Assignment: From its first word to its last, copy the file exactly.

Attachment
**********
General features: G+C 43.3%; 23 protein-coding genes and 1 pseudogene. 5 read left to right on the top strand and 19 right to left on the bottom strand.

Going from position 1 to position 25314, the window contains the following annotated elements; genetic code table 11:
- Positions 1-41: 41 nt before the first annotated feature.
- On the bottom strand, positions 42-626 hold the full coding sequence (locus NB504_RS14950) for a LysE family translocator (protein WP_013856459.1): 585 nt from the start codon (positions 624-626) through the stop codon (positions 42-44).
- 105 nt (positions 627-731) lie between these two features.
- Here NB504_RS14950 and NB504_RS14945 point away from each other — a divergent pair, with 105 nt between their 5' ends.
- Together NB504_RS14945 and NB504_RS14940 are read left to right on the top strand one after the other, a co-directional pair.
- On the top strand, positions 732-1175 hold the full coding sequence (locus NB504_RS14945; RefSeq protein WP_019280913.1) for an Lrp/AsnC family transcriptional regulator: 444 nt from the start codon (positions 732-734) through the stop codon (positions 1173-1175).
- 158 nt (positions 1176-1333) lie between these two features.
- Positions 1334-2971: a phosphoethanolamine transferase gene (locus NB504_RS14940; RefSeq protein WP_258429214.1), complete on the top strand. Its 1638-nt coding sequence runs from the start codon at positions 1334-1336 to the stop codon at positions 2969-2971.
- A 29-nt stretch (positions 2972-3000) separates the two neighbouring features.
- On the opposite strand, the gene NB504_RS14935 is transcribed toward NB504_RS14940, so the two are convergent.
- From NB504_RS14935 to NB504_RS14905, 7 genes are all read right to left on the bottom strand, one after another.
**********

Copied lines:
General features: G+C 43.3%; 23 protein-coding genes and 1 pseudogene. 5 read left to right on the top strand and 19 right to left on the bottom strand.

Going from position 1 to position 25314, the window contains the following annotated elements; genetic code table 11:
- Positions 1-41: 41 nt before the first annotated feature.
- On the bottom strand, positions 42-626 hold the full coding sequence (locus NB504_RS14950) for a LysE family translocator (protein WP_013856459.1): 585 nt from the start codon (positions 624-626) through the stop codon (positions 42-44).
- 105 nt (positions 627-731) lie between these two features.
- Here NB504_RS14950 and NB504_RS14945 point away from each other — a divergent pair, with 105 nt between their 5' ends.
- Together NB504_RS14945 and NB504_RS14940 are read left to right on the top strand one after the other, a co-directional pair.
- On the top strand, positions 732-1175 hold the full coding sequence (locus NB504_RS14945; RefSeq protein WP_019280913.1) for an Lrp/AsnC family transcriptional regulator: 444 nt from the start codon (positions 732-734) through the stop codon (positions 1173-1175).
- 158 nt (positions 1176-1333) lie between these two features.
- Positions 1334-2971: a phosphoethanolamine transferase gene (locus NB504_RS14940; RefSeq protein WP_258429214.1), complete on the top strand. Its 1638-nt coding sequence runs from the start codon at positions 1334-1336 to the stop codon at positions 2969-2971.
- A 29-nt stretch (positions 2972-3000) separates the two neighbouring features.
- On the opposite strand, the gene NB504_RS14935 is transcribed toward NB504_RS14940, so the two are convergent.
- From NB504_RS14935 to NB504_RS14905, 7 genes are all read right to left on the bottom strand, one after another.